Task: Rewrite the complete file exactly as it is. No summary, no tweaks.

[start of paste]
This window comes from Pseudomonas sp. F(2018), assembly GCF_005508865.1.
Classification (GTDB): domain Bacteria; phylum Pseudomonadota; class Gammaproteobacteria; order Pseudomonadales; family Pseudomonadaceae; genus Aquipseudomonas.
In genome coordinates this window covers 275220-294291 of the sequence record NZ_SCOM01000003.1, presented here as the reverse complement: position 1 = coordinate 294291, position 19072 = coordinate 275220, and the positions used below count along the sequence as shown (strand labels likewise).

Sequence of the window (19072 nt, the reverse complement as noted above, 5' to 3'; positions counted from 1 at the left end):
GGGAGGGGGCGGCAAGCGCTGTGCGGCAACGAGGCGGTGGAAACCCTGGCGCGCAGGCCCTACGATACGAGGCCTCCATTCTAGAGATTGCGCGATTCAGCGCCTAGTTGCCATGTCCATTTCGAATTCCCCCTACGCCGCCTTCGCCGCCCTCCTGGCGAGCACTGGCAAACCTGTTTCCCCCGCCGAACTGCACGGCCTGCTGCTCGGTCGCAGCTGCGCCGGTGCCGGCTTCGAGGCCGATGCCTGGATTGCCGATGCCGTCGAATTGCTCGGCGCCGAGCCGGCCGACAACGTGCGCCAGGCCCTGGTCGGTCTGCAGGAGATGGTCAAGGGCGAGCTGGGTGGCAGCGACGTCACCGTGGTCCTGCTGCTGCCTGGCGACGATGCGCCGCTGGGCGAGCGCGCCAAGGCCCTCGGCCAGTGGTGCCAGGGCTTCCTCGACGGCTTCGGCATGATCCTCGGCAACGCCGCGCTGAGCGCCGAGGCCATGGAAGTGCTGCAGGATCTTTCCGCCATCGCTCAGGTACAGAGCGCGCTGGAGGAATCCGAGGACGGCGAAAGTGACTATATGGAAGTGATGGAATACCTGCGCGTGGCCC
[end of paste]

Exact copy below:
This window comes from Pseudomonas sp. F(2018), assembly GCF_005508865.1.
Classification (GTDB): domain Bacteria; phylum Pseudomonadota; class Gammaproteobacteria; order Pseudomonadales; family Pseudomonadaceae; genus Aquipseudomonas.
In genome coordinates this window covers 275220-294291 of the sequence record NZ_SCOM01000003.1, presented here as the reverse complement: position 1 = coordinate 294291, position 19072 = coordinate 275220, and the positions used below count along the sequence as shown (strand labels likewise).

Sequence of the window (19072 nt, the reverse complement as noted above, 5' to 3'; positions counted from 1 at the left end):
GGGAGGGGGCGGCAAGCGCTGTGCGGCAACGAGGCGGTGGAAACCCTGGCGCGCAGGCCCTACGATACGAGGCCTCCATTCTAGAGATTGCGCGATTCAGCGCCTAGTTGCCATGTCCATTTCGAATTCCCCCTACGCCGCCTTCGCCGCCCTCCTGGCGAGCACTGGCAAACCTGTTTCCCCCGCCGAACTGCACGGCCTGCTGCTCGGTCGCAGCTGCGCCGGTGCCGGCTTCGAGGCCGATGCCTGGATTGCCGATGCCGTCGAATTGCTCGGCGCCGAGCCGGCCGACAACGTGCGCCAGGCCCTGGTCGGTCTGCAGGAGATGGTCAAGGGCGAGCTGGGTGGCAGCGACGTCACCGTGGTCCTGCTGCTGCCTGGCGACGATGCGCCGCTGGGCGAGCGCGCCAAGGCCCTCGGCCAGTGGTGCCAGGGCTTCCTCGACGGCTTCGGCATGATCCTCGGCAACGCCGCGCTGAGCGCCGAGGCCATGGAAGTGCTGCAGGATCTTTCCGCCATCGCTCAGGTACAGAGCGCGCTGGAGGAATCCGAGGACGGCGAAAGTGACTATATGGAAGTGATGGAATACCTGCGCGTGGCCC